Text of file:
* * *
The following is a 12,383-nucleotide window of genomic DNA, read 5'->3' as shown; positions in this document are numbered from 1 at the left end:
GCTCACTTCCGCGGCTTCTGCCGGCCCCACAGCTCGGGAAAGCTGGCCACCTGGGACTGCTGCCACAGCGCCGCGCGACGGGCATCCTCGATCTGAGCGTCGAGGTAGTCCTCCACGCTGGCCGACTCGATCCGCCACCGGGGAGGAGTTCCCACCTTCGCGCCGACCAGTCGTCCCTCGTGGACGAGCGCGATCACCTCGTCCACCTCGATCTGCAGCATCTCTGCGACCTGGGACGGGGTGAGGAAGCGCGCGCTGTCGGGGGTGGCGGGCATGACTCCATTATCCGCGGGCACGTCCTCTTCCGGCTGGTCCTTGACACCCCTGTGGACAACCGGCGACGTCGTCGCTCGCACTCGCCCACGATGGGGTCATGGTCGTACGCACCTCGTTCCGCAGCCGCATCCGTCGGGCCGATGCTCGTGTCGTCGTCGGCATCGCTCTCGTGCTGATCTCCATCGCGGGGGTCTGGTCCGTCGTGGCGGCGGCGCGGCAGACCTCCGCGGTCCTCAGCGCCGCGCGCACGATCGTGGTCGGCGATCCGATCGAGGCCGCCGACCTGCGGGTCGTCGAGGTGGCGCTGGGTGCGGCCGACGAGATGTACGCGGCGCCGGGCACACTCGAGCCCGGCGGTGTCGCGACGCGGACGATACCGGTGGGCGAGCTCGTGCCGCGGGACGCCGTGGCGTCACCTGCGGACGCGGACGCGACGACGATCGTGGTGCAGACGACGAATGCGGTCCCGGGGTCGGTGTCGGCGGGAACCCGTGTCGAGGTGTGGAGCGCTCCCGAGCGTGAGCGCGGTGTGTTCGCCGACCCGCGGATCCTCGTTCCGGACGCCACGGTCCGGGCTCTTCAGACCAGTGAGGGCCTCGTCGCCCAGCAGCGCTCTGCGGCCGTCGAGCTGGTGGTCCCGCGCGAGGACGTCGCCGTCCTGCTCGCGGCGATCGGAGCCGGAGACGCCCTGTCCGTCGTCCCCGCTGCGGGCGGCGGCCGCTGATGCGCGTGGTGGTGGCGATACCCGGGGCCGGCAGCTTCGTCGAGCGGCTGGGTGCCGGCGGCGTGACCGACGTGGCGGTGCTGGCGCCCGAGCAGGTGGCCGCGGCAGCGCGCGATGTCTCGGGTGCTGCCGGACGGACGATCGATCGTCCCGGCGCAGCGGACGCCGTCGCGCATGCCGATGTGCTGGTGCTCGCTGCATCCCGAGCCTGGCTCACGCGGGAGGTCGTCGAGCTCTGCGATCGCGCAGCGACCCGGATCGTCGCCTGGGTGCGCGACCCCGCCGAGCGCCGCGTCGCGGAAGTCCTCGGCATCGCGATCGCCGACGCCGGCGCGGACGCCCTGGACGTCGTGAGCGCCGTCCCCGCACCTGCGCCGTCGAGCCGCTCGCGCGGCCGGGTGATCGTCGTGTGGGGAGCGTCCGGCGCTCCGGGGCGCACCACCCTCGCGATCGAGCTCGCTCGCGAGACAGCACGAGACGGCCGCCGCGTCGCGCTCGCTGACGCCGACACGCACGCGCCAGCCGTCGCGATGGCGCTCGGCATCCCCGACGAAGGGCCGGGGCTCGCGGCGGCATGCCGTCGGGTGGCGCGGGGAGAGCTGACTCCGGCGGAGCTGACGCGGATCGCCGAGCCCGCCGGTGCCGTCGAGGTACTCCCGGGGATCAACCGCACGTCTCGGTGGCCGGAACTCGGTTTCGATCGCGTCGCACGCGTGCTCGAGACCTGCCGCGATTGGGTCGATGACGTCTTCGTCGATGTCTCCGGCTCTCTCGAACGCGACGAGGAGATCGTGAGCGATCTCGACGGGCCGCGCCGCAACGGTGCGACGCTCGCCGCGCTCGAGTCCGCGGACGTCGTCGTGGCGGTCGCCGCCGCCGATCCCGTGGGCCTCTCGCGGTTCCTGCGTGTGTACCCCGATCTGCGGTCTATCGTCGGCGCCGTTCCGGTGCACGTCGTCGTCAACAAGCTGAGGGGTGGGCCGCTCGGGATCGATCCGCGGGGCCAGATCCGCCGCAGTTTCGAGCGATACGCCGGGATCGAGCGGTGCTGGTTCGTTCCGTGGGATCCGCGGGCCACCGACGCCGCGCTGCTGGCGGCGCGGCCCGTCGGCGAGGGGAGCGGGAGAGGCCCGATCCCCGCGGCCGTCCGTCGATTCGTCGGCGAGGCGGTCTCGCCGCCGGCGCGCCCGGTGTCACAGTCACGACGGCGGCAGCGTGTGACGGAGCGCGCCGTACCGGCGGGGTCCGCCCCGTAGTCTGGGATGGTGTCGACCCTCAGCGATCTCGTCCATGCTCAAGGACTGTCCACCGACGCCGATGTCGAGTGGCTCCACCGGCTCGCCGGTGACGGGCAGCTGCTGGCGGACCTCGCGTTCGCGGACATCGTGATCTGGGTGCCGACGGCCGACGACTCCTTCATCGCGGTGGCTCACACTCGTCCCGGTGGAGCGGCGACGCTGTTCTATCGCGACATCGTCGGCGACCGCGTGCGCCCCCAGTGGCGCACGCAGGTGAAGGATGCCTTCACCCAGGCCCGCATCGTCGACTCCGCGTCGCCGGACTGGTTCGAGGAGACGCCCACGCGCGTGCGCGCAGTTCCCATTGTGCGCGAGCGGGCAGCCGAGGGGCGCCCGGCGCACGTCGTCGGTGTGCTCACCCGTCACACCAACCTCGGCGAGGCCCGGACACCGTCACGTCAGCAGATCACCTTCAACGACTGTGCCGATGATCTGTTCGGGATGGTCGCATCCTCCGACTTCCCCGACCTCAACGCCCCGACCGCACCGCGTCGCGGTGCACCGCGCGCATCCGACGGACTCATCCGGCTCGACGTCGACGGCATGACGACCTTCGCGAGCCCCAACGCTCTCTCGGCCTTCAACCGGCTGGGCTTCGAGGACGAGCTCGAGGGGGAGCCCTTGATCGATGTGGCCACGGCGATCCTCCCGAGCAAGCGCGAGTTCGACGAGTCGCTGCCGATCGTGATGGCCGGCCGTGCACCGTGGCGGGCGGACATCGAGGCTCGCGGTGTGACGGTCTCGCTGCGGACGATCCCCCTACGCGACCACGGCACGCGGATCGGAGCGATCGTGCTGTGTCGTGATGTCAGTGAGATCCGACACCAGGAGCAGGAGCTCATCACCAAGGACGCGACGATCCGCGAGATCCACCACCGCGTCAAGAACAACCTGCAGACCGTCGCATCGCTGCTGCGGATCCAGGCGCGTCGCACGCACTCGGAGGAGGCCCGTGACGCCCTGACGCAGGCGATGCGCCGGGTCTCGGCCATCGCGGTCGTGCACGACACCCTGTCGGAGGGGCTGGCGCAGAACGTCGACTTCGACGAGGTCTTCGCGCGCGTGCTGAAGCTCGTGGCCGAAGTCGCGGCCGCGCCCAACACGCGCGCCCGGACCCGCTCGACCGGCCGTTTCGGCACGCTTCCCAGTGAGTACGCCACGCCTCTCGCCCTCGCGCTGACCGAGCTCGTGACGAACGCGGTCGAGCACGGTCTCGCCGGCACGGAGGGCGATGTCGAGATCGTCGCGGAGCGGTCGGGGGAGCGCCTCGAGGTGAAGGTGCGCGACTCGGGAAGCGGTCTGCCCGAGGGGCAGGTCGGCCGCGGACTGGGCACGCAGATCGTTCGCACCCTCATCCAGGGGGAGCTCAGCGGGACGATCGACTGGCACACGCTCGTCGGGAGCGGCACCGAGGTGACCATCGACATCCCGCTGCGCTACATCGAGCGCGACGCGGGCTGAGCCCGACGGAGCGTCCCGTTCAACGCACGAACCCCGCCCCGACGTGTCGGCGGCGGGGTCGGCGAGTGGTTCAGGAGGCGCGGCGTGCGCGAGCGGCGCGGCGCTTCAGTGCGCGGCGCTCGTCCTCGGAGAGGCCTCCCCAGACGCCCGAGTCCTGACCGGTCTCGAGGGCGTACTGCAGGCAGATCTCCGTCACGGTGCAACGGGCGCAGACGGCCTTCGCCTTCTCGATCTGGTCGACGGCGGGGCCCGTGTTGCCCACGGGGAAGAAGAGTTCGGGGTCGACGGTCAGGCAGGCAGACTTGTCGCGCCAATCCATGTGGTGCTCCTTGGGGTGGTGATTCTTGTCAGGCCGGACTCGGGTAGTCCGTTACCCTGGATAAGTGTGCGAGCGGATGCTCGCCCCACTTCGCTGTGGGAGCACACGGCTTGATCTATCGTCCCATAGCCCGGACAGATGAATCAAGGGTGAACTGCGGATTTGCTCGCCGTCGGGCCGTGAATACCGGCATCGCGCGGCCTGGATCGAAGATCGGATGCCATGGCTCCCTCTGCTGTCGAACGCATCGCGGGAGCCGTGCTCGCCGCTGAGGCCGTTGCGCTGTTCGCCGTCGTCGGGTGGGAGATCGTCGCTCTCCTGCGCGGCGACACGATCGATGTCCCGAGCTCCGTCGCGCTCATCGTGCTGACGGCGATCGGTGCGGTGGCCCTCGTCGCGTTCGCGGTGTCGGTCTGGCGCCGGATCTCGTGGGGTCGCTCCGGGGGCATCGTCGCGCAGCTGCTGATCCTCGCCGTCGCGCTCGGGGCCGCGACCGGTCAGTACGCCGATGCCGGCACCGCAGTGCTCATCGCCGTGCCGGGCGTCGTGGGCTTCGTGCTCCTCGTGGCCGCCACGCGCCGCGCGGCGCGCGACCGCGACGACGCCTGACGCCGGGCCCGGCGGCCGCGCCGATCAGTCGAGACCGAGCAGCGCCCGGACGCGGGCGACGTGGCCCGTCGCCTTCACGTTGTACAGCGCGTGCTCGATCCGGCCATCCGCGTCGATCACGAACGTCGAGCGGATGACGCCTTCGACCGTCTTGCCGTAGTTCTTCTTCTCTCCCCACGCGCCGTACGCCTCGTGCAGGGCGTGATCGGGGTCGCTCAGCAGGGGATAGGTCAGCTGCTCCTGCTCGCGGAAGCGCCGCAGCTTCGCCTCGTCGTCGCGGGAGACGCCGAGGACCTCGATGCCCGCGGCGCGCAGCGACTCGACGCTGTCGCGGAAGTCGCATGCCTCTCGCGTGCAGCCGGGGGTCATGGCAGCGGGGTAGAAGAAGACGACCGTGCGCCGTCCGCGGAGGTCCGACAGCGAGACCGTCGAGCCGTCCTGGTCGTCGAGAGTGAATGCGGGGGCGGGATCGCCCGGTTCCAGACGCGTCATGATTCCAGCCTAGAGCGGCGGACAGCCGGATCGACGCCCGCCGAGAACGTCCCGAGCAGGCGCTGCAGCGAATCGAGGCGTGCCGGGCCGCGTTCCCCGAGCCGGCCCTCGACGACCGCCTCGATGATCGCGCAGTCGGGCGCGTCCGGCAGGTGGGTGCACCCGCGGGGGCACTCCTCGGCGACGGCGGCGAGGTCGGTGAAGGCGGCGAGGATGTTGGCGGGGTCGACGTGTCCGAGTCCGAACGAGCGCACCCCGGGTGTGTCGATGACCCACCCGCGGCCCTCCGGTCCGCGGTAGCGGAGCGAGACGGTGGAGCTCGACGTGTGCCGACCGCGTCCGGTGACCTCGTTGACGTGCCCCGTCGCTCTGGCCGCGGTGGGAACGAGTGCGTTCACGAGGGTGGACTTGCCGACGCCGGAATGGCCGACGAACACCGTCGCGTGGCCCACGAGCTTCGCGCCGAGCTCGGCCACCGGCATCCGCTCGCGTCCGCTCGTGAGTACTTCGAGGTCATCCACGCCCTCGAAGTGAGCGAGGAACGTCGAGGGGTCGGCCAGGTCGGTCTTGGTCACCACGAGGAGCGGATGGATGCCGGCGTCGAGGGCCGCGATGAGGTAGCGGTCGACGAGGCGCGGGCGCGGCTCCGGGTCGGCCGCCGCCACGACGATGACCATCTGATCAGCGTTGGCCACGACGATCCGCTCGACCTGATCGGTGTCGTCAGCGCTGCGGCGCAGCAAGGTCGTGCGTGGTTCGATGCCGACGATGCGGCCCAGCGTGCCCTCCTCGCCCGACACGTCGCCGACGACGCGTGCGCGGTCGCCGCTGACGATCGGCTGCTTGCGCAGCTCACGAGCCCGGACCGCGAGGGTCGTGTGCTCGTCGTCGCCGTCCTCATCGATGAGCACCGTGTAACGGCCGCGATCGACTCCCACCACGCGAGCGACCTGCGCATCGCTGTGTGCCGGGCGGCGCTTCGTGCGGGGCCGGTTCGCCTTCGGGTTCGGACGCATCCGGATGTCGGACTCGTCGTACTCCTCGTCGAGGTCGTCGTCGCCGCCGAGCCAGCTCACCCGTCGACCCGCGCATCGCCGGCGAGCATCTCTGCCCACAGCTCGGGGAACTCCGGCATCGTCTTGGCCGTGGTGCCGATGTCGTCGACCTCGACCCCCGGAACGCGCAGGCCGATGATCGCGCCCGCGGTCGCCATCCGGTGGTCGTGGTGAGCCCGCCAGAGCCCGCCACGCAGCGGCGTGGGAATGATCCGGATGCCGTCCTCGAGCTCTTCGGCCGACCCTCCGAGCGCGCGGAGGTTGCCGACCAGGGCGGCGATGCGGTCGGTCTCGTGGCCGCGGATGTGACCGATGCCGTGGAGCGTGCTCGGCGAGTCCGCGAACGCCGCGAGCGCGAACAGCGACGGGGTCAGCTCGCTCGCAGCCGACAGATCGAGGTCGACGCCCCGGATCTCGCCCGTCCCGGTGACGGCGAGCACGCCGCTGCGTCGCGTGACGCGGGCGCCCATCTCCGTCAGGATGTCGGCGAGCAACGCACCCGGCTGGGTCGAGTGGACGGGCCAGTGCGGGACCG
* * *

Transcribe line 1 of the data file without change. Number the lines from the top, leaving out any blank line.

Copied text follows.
The following is a 12,383-nucleotide window of genomic DNA, read 5'->3' as shown; positions in this document are numbered from 1 at the left end: